Drive into the highlands from Kandy and discover Sri Lanka at its most dramatic: a land of stunning waterfalls, gurgling mountain streams and steep hillsides cloaked in luminous green tea, sweet-scented Cyprus and Eucalyptus trees.

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Dickoya, Bandarawela, Haputale and Ella are all quaint hill country towns and villages. The uphill journey by train is one of the most enchanting train journeys in the world. I would recommend to take the first class observation carriage in the train from Peradeniya (near Kandy) to Badulla. The FIRST CLASS observation car  costs LKR 1500 (under £9:00), you can buy your advance tickets on-line at . The travel time is 7.5 hours.

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There are many plantations open to visitors for tours and tea tasting. On an organised tour, you can visit a plantation, its picking areas and tea factory. Some of the world’s finest tea is grown and processed in Sri Lanka – known around the world as Ceylon tea.

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My recommendations during your visit to the tea plantations of Sri Lanka are:

  • Take drive along winding misty mountain peaks and cascading waterfalls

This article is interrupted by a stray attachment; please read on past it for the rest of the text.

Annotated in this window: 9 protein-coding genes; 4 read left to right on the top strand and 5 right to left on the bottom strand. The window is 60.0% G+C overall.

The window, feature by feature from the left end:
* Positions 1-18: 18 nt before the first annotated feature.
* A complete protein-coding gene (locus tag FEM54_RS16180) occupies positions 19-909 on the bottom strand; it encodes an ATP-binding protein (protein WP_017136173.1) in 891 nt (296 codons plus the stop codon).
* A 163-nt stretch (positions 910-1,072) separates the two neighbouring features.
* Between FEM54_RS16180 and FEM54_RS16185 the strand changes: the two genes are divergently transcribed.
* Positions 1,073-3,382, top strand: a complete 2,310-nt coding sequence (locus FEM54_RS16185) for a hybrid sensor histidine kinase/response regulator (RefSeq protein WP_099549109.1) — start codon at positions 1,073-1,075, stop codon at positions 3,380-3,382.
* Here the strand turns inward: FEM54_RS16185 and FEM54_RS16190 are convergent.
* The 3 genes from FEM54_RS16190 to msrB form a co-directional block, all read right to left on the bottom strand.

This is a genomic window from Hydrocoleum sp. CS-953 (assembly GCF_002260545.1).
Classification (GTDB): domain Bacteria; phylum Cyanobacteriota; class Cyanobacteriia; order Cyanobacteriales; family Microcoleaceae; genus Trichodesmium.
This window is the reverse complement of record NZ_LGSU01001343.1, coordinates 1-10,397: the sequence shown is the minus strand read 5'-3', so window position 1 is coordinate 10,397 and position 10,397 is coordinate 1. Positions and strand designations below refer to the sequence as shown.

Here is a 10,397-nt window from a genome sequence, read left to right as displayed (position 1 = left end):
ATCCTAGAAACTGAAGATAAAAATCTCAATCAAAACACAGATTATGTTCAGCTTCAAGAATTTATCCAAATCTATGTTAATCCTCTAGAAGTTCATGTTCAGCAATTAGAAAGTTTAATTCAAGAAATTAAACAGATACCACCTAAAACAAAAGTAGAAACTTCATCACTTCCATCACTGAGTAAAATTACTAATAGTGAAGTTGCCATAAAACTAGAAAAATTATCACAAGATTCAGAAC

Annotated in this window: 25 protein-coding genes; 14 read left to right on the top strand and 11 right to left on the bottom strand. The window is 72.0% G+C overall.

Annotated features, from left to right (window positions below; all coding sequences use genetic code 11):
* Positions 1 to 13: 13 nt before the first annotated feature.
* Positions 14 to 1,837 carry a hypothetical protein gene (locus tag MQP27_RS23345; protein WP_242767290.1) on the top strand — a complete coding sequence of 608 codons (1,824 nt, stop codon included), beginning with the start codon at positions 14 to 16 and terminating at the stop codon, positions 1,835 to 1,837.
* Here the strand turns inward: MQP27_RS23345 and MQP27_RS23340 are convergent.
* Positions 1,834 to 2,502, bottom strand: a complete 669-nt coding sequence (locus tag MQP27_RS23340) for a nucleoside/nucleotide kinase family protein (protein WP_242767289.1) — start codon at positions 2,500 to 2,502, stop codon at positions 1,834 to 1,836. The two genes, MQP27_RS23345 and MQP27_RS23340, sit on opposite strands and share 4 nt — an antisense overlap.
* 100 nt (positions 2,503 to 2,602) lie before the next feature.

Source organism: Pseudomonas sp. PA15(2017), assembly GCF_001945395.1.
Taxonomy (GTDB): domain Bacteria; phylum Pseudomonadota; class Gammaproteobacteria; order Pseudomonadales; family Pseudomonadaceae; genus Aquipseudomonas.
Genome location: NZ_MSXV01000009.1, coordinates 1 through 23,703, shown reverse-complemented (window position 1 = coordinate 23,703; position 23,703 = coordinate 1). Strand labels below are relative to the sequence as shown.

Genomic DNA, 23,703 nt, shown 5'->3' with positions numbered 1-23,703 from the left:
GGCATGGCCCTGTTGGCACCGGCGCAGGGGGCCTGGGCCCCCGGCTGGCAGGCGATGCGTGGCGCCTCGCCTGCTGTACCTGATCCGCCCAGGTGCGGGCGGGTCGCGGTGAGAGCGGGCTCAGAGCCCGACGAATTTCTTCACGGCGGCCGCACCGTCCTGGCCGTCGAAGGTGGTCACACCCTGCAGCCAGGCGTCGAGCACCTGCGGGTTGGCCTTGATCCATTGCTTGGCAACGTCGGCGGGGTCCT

• Walk through lush green tea plantations, mountainous landscapes and rural villages
  • Stay in a tea planter’s bungalow surrounded by tea plantations
  • Take a train journey to the southern highlands and enjoy the stunning landscapes
  • Take a jeep ride to Horton Plains national park and hike to world’s end
  • Go on a gruelling night-time climb up the sacred Adam’s Peak and watch the sunrise
  • Play a round of golf at the Nuwara Eliya Golf Club

Yala – Sri Lanka’s most visited National Park

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This is my favourite wild life park in Sri Lanka. I have visited the park over 10 times. Whenever, my friends visit Sri Lanka and I recommend them to visit this beautiful park situated in the South East cost of the island.

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Yala National Park is the most visited national park in Sri Lanka. It consists of five blocks, two of which are now open to the public. The park covers 979 square kilometres and is located about 300 kilometres from Colombo. Yala was designated as a wildlife sanctuary in 1900, and, along with Wilpattu it was one of the first two national parks in Sri Lanka, having been designated in 1938. The park is best known for its variety of wild animals.

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The western part of Yala (block one) is named as the area with the highest leopard concentration in the world. With only 35 leopards in the entire park the chances of actually seeing a single leopard are still relatively slim.